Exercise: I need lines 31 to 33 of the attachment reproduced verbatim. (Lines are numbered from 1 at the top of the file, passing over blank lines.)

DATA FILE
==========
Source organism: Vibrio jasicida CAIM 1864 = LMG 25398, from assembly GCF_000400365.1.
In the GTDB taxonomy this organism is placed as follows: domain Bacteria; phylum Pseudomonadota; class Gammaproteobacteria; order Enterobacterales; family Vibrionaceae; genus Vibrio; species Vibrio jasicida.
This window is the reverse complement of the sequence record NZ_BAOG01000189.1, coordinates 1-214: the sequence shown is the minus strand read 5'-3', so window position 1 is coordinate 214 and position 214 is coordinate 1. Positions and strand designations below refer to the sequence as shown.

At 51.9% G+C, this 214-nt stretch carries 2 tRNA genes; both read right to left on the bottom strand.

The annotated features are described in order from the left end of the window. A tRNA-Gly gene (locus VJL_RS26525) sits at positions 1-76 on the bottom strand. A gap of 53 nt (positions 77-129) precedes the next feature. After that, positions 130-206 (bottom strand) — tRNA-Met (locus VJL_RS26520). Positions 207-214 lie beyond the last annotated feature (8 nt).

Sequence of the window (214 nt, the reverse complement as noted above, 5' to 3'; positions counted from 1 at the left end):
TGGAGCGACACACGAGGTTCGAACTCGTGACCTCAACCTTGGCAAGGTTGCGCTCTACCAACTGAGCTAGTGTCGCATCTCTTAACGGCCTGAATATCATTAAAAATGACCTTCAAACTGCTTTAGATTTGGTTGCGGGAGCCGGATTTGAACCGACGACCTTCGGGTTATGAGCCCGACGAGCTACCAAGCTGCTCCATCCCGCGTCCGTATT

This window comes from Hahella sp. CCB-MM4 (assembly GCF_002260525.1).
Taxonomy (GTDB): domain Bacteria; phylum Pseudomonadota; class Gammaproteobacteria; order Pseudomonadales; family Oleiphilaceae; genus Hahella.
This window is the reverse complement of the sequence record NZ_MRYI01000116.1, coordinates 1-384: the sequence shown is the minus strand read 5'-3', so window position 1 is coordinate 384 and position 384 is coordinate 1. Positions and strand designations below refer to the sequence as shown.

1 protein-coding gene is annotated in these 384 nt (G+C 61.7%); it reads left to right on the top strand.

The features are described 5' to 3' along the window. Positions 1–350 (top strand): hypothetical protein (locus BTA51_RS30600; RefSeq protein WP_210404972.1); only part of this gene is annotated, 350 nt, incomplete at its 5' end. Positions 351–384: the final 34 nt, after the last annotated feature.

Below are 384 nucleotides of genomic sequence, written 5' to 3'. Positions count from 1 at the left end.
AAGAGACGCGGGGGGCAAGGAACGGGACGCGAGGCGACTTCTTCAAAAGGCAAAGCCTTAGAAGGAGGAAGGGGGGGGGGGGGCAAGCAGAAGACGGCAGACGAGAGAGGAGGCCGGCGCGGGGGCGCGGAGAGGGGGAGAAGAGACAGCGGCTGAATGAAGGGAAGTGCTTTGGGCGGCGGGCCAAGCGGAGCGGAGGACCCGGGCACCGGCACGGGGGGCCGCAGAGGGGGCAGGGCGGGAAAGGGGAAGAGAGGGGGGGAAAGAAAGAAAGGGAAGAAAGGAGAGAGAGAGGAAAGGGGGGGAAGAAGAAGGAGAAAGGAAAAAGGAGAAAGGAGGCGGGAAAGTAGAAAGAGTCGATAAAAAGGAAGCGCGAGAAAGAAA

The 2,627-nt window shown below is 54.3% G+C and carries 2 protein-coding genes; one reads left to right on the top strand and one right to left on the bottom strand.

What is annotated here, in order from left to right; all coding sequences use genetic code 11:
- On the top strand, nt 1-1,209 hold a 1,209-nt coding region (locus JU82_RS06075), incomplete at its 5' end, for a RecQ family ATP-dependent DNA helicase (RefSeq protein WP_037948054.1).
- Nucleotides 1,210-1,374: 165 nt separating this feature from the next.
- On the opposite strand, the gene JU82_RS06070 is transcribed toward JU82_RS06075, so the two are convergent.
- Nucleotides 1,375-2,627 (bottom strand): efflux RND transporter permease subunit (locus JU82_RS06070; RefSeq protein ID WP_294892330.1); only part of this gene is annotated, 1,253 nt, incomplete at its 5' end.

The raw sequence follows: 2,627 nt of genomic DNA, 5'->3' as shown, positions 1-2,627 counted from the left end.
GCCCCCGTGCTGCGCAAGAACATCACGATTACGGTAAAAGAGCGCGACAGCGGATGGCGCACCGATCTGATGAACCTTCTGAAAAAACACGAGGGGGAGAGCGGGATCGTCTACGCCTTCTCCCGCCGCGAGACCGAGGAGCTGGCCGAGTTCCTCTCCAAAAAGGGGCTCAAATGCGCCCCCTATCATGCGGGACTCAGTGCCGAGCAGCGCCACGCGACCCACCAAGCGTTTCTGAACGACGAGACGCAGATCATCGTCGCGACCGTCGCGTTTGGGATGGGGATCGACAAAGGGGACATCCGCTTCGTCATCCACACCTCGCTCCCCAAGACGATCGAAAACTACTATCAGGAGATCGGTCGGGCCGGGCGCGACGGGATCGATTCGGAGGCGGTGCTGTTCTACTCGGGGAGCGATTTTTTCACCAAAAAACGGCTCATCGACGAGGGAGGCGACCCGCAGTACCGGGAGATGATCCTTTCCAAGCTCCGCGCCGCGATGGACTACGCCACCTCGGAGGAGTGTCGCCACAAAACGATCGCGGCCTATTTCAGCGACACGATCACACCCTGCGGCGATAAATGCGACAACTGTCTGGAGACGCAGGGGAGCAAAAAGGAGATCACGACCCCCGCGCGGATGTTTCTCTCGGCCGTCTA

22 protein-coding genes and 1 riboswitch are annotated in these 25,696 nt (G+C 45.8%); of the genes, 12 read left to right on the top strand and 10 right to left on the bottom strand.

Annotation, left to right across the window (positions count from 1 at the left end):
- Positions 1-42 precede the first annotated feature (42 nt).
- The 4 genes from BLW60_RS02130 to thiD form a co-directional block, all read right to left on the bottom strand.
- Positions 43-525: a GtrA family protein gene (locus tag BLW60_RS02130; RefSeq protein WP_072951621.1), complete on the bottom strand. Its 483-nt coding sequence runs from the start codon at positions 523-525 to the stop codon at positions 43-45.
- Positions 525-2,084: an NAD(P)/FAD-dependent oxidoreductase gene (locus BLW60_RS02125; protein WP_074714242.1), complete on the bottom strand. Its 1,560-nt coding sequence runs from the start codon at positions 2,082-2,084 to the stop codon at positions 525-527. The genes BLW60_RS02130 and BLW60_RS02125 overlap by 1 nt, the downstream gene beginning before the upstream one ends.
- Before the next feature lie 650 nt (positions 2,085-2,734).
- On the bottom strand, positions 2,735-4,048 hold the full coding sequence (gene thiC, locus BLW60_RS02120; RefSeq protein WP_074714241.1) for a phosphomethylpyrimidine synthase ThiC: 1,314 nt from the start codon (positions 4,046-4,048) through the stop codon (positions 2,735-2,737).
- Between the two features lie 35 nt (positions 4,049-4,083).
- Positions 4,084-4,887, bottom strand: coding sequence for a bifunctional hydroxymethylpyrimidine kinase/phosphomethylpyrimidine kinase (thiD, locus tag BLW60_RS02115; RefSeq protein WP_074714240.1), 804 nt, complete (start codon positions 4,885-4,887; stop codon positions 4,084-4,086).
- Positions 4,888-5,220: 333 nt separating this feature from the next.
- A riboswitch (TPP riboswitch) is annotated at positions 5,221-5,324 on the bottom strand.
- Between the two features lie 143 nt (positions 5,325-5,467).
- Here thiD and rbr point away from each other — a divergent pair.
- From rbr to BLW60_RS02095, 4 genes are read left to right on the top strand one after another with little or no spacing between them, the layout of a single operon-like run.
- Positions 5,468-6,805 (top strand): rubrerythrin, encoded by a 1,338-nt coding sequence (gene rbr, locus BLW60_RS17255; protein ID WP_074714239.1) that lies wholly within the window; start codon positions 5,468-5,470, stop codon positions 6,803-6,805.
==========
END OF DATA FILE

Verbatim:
- Between the two features lie 35 nt (positions 4,049-4,083).
- Positions 4,084-4,887, bottom strand: coding sequence for a bifunctional hydroxymethylpyrimidine kinase/phosphomethylpyrimidine kinase (thiD, locus tag BLW60_RS02115; RefSeq protein WP_074714240.1), 804 nt, complete (start codon positions 4,885-4,887; stop codon positions 4,084-4,086).
- Positions 4,888-5,220: 333 nt separating this feature from the next.